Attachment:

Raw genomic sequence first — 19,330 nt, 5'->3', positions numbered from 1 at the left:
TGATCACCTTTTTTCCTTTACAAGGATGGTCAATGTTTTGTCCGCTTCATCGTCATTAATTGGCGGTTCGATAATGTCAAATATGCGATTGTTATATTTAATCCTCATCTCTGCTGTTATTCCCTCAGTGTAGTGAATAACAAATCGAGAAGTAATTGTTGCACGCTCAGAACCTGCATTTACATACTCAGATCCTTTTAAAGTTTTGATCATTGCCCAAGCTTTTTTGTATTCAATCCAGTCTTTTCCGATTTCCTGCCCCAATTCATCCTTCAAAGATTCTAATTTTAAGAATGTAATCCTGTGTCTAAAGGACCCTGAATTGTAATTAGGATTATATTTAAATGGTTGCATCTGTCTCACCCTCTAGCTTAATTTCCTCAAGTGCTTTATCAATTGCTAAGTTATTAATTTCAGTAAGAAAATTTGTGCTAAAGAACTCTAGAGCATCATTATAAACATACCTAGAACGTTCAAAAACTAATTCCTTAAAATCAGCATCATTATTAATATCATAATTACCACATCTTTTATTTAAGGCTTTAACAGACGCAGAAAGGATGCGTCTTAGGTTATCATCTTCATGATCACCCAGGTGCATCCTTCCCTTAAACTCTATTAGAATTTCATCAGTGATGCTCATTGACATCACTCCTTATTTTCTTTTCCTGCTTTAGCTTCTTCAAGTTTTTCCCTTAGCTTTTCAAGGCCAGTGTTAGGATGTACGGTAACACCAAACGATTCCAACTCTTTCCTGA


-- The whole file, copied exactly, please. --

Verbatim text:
Raw genomic sequence first — 19,330 nt, 5'->3', positions numbered from 1 at the left:
TGATCACCTTTTTTCCTTTACAAGGATGGTCAATGTTTTGTCCGCTTCATCGTCATTAATTGGCGGTTCGATAATGTCAAATATGCGATTGTTATATTTAATCCTCATCTCTGCTGTTATTCCCTCAGTGTAGTGAATAACAAATCGAGAAGTAATTGTTGCACGCTCAGAACCTGCATTTACATACTCAGATCCTTTTAAAGTTTTGATCATTGCCCAAGCTTTTTTGTATTCAATCCAGTCTTTTCCGATTTCCTGCCCCAATTCATCCTTCAAAGATTCTAATTTTAAGAATGTAATCCTGTGTCTAAAGGACCCTGAATTGTAATTAGGATTATATTTAAATGGTTGCATCTGTCTCACCCTCTAGCTTAATTTCCTCAAGTGCTTTATCAATTGCTAAGTTATTAATTTCAGTAAGAAAATTTGTGCTAAAGAACTCTAGAGCATCATTATAAACATACCTAGAACGTTCAAAAACTAATTCCTTAAAATCAGCATCATTATTAATATCATAATTACCACATCTTTTATTTAAGGCTTTAACAGACGCAGAAAGGATGCGTCTTAGGTTATCATCTTCATGATCACCCAGGTGCATCCTTCCCTTAAACTCTATTAGAATTTCATCAGTGATGCTCATTGACATCACTCCTTATTTTCTTTTCCTGCTTTAGCTTCTTCAAGTTTTTCCCTTAGCTTTTCAAGGCCAGTGTTAGGATGTACGGTAACACCAAACGATTCCAACTCTTTCCTGA